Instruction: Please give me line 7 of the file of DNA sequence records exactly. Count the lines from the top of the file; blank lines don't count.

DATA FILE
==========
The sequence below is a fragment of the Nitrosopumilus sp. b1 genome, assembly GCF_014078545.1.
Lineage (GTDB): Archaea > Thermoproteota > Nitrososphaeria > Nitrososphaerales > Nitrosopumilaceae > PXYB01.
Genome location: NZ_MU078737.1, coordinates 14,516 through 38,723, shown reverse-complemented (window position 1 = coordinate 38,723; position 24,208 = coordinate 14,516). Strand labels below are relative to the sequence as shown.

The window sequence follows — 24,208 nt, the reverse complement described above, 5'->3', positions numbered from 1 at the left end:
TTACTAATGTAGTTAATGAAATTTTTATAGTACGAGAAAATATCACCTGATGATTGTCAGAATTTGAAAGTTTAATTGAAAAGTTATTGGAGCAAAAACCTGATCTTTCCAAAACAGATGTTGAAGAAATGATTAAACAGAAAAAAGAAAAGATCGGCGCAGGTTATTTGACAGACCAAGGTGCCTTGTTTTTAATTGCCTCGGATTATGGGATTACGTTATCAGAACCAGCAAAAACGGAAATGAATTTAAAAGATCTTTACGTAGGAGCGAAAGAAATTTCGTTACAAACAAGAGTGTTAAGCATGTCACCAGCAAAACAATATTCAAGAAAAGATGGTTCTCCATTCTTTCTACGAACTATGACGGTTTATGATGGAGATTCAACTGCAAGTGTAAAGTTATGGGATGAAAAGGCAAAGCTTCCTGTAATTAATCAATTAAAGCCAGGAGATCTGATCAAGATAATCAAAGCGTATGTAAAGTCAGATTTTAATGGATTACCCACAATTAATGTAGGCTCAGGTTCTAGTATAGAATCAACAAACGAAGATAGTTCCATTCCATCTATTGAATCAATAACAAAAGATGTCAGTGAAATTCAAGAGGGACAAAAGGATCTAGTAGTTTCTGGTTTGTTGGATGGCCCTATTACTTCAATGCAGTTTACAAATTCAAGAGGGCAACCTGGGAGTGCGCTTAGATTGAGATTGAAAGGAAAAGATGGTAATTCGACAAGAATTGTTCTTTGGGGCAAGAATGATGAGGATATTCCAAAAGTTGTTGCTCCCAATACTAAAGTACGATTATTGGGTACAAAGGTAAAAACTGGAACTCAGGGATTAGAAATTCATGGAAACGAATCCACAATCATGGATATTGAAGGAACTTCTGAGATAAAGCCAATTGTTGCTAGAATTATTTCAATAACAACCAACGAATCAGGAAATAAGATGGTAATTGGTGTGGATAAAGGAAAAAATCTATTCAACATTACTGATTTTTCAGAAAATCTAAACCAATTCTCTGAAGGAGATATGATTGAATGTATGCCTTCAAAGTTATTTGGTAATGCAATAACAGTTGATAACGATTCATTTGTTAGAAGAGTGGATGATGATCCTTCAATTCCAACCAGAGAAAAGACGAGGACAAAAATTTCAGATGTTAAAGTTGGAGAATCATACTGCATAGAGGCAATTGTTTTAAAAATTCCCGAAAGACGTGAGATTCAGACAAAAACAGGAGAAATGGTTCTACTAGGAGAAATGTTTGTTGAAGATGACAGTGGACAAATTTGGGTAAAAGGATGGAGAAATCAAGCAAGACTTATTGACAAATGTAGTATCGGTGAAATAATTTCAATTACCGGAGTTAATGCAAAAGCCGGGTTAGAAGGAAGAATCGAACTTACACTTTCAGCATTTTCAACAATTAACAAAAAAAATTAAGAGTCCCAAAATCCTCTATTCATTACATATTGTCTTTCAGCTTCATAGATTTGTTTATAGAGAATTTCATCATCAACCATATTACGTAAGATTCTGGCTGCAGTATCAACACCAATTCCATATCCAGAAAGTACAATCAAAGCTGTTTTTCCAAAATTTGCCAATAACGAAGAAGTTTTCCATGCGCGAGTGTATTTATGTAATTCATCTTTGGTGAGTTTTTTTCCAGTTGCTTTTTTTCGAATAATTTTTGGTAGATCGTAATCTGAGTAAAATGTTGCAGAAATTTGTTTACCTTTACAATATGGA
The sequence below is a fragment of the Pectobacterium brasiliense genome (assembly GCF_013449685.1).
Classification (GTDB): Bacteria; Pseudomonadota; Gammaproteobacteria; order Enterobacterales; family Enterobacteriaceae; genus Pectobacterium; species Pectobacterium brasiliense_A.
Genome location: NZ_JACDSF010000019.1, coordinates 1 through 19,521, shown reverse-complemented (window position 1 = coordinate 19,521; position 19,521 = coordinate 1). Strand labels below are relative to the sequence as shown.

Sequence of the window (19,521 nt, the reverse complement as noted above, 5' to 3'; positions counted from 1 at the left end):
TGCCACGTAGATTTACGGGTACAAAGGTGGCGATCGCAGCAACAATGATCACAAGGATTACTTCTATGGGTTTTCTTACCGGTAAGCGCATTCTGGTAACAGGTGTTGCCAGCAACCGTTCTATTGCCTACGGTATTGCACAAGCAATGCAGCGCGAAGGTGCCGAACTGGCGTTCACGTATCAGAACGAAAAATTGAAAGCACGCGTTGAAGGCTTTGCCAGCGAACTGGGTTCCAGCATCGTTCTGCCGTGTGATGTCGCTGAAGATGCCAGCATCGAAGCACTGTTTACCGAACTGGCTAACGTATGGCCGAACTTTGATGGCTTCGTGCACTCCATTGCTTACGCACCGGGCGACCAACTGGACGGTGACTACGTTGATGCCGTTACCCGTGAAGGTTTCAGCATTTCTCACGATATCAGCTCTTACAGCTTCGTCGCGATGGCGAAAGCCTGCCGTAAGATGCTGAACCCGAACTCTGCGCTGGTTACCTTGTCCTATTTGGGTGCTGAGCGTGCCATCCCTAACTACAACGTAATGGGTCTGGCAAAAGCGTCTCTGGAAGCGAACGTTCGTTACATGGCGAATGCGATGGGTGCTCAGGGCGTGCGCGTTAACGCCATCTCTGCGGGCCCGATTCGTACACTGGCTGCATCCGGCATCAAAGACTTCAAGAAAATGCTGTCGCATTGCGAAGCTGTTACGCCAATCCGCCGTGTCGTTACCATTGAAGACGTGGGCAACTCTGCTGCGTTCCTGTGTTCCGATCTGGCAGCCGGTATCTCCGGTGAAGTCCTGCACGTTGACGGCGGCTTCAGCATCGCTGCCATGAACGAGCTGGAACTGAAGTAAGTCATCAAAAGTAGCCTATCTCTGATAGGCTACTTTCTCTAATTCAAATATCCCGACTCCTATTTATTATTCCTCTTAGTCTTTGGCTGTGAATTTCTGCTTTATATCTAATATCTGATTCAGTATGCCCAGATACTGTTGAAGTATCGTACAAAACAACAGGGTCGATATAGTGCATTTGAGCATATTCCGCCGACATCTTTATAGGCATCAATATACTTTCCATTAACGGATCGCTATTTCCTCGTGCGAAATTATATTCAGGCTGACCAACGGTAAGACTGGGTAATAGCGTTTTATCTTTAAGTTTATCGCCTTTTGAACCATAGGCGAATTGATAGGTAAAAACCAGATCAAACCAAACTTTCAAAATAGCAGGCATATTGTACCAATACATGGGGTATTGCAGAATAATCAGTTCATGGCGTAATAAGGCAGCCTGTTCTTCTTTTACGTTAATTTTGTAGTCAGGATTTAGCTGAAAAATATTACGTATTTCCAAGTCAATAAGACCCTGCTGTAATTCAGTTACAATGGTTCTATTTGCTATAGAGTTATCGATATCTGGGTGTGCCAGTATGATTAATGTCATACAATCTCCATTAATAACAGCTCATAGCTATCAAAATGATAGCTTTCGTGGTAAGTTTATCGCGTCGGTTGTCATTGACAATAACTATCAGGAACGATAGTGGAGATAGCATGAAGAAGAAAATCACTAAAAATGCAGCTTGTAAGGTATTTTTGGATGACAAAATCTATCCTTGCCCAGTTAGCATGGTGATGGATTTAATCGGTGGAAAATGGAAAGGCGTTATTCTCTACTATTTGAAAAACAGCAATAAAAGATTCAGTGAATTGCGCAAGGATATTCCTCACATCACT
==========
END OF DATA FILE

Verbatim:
Classification (GTDB): Bacteria; Pseudomonadota; Gammaproteobacteria; order Enterobacterales; family Enterobacteriaceae; genus Pectobacterium; species Pectobacterium brasiliense_A.